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A retained surgical sponge, also known as a gossypiboma, is a rare but serious postoperative complication that is a nightmare for every surgeon. A range of retained surgical materials including instruments such as clamps and sutures have been reported, but the surgical sponge, possibly because of its amorphous composition and frequent usage, is the most prevalent material [1, 2]. For reasons such as fear of litigation, the exact incidence of gossypiboma is difficult to ascertain [1]. Silva and Sousa estimated its incidence to be 1:1000–1:1500 laparotomies [3], whereas Bani-Hani et al. estimated it to be much lower (1:5027) [4].

Gossypiboma may lead to chronic abdominal pain, an abdominal mass, bowel obstruction, occult infections, fistulae and transmural migration of the foreign body into the small and large bowel or stomach [1,2,3]. We report a case of a gossypiboma with spontaneous perforation at the umbilicus mimicking a complicated urachal cyst, which, to the best of our knowledge, has not been reported before.

Case presentation

A 38-year-old female patient presented to our facility in October 2019 with chronic abdominal pain, swelling in the umbilical region, and pus discharge from the umbilicus for 7 months. The swelling started 3 months after an open appendectomy was performed in a peripheral private hospital using a right paramedian incision. One week after the appearance of swelling, the umbilicus started discharging thick offensive fluid, which was associated with abdominal pain. There was no fever, nausea, or loss of appetite. The patient reported a weight loss of 5 kg in 7 months. Conservative treatment yielded no improvement. As a result of an abdominal ultrasound scan, which suggested an intraperitoneal abscess (Fig. 1), the patient was referred to our specialist outpatient department.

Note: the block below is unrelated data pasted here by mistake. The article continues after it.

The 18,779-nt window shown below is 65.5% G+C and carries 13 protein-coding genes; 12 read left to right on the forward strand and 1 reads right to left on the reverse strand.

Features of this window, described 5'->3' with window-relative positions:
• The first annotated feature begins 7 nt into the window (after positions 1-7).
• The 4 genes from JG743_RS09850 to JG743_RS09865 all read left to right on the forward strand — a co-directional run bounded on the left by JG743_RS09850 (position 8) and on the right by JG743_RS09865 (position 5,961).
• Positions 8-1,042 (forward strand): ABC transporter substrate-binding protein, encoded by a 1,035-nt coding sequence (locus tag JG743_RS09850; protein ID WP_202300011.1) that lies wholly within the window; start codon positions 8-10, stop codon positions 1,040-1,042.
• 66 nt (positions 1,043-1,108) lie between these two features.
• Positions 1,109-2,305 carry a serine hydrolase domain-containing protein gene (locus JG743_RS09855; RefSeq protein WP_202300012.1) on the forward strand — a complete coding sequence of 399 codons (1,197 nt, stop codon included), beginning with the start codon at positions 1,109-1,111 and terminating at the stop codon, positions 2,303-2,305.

Fig. 1

Ultrasound scan showing a well-circumscribed intraabdominal lesion with a complex and irregular internal echo pattern. Strong echoes and posterior acoustic shadowing indicate gas bubbles. Appearances are suspicious of an intraabdominal abscess